Treat video interview as if in person

On the Job

January 10, 2007|By Hanah Cho | Hanah Cho,Sun Columnist

The next time you snag that job interview, you may be asked to do it via video.

Videoconference job interviewing is becoming an increasingly popular option for companies crunched for time, looking to save costs and quickly get "face time" with far-away candidates, according to recruiters.

"It's not surprising because employers do videoconferencing with colleagues and clients around the globe," says Clay Parcells, a Baltimore-area regional managing principal at Right Management, a consulting and outplacement firm.

"It has caught on in the last year and a half as more employers are using them as they qualify candidates for open jobs," Parcells explained.

Increased familiarity with the technology is partly fueling its usage, but don't expect video interviews to replace face-to-face evaluations. Recruiters liken video meetings to interviews via telephone, meaning companies are only making an early assessment.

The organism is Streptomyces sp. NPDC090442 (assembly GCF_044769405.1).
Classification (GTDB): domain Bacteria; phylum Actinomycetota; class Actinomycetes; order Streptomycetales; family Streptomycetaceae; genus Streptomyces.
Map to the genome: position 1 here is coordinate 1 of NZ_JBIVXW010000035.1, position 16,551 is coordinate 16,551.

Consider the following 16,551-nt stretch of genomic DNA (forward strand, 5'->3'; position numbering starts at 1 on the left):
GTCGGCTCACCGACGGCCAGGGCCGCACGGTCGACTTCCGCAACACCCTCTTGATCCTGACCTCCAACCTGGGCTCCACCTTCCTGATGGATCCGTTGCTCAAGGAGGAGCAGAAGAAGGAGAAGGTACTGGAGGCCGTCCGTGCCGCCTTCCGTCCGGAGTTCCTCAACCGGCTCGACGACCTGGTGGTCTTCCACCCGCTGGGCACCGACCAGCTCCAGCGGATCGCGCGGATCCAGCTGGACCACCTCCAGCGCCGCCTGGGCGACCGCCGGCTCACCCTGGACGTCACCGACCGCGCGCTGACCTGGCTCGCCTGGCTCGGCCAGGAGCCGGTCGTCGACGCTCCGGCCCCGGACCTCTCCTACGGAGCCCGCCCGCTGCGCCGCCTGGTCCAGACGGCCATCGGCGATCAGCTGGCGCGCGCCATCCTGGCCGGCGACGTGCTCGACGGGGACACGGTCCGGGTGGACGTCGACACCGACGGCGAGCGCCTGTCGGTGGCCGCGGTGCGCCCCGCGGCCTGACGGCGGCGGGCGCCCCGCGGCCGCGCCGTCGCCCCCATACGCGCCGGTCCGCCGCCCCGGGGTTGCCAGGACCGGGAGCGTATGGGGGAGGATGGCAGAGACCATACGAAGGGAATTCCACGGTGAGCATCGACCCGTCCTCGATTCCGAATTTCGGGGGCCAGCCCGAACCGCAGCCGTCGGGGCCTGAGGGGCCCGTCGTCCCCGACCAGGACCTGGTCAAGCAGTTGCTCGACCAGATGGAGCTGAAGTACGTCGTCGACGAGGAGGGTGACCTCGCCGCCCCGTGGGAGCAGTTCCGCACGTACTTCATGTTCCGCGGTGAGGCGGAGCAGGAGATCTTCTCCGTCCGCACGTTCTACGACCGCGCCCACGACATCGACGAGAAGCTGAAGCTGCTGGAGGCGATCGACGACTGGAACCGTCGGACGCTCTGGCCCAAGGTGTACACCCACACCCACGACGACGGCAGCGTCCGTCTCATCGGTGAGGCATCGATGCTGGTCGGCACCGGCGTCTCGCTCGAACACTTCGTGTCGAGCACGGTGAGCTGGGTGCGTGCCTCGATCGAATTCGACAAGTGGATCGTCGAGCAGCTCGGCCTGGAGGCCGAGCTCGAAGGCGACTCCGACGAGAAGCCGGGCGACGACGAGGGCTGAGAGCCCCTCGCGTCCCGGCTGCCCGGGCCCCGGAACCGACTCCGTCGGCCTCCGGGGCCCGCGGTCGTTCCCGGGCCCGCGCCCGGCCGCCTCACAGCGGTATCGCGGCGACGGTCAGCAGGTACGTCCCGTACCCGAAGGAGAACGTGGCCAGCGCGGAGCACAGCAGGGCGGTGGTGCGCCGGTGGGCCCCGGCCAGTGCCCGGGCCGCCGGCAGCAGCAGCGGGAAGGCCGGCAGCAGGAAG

Kim Bishop, who specializes in recruiting senior executives in financial services, technology and banking industries at talent management firm Korn/Ferry International, uses video interviews to assess candidates.

"I don't think it'll replace people wanting to meet with candidates or employers face to face," she says. "It's a vehicle and tool for companies and candidates to more quickly have initial conversations."

Recruiters say video interviews are like in-person job meetings. Don't get frazzled by equipment glitches, and remember that proper attire always matters.

"People need to remember that it's just like going into a face-to-face meeting," Bishop says. "Whatever your attire would be should be the same. I once had someone who stood up at the end of the videoconference and the camera was still on and he had jeans on."

Regardless of how you're interviewed, do your homework.

"Anytime a candidate is doing a phone interview or a videoconference or one-on-one or group interview, be well-prepared," Parcells says.

And if you're a videoconference newbie, Bishop suggests arriving early at the location where the interview will take place to take care of any technical issues.

Speak clearly and slowly into the microphone, and look at the camera. Remember there is someone on the other side, so maintain eye contact.

Have you been interviewed via video? Tell me your experience. Send your stories, tips and questions to Please include your first name and your city. "On the Job" is published Monday at Hanah Cho's podcast can be found at

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